Supergirl to become first TV series featuring transgender superhero
Nicole Maines, who is transgender herself, is set to play the part of Nia Nal in the Sky One show.
Ms Maines, 20, said in an interview at a Comic-Con event in San Diego, California: "A lot of shows are introducing trans characters to their casts because this is such a hot topic issue right now and it's so important in our society."
She added: "You know it seems fitting to have a trans superhero - Supergirl stepped up and I stepped in."
Nia Nal, who is also known as Dreamer in the show, appears to be a new take on the DC character Nura Nal who was also known as Dream Girl, according to the superhero fan site Fandom.
A "DC Database" on the site lists Nura Nal's abilites as being able to see the future and having a "genius-level intellect".
Nia Nal will feature in season four of the show when it airs on Sky One on an unconfirmed date.
Ms Maine said in an interview with Variety: "When I was first coming out to my parents, you know late 90s early 2000s, we had trans people on television portrayed by cis men as sex workers and drug addicts - which painted a very specific image."
Cisgender, or cis for short, is the term for people who identify as the sex they were assigned at birth.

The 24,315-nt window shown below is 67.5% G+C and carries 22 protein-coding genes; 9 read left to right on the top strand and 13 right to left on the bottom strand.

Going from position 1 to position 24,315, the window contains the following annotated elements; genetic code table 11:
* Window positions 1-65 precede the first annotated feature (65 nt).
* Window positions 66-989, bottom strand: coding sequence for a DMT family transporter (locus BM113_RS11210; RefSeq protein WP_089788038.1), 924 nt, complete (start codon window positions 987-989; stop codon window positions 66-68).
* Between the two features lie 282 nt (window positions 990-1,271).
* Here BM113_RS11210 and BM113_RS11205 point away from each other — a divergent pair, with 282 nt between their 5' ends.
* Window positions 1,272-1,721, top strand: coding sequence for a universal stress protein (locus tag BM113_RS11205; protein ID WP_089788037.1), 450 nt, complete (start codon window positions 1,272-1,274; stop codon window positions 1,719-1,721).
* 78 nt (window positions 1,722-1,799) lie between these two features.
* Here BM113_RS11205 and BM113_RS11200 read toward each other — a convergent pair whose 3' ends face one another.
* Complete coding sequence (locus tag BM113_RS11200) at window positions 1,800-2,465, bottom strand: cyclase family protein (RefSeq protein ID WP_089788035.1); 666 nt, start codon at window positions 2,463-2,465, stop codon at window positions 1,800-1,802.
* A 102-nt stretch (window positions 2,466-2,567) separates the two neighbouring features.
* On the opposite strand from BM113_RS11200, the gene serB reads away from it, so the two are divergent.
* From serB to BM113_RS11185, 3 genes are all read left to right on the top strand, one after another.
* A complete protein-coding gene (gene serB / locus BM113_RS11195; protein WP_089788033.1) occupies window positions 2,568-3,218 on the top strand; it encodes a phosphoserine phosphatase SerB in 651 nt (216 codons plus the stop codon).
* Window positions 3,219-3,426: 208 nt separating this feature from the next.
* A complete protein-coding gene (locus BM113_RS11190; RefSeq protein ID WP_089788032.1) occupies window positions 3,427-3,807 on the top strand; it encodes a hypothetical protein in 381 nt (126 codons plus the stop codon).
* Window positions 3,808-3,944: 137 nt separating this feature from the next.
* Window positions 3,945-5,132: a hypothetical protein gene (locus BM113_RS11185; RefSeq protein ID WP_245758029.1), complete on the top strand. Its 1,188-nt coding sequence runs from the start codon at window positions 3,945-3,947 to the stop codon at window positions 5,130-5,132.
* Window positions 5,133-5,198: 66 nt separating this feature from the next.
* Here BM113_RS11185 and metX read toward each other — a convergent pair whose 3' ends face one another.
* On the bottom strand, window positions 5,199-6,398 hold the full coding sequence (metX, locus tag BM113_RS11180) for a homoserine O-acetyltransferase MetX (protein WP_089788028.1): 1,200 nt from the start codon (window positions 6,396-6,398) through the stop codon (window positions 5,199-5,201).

Ms Maine added: "Having trans women portrayed by cis men contributed to that idea that we are men in dresses, and that was damaging for a long time."
Supergirl, whose title character is portrayed by Melissa Benoist, is based on the DC Comics series of the same name.
The show centres around Superman's 24-year-old cousin Kara Danvers, who after years of keeping her powers a secret decides to embrace her superhuman abilities.
The "Girl of Steel" possesses all of her famous cousin's powers - such as superhuman strength and the ability to fly.
Nicole Maines made the news in 2014 when she won the right to use the female bathroom at her high school in a landmark case.
The Maine Supreme Judicial Court decision marked the first time a state court made it unlawful to deny a transgender student access to a bathroom consistent with their gender identity.
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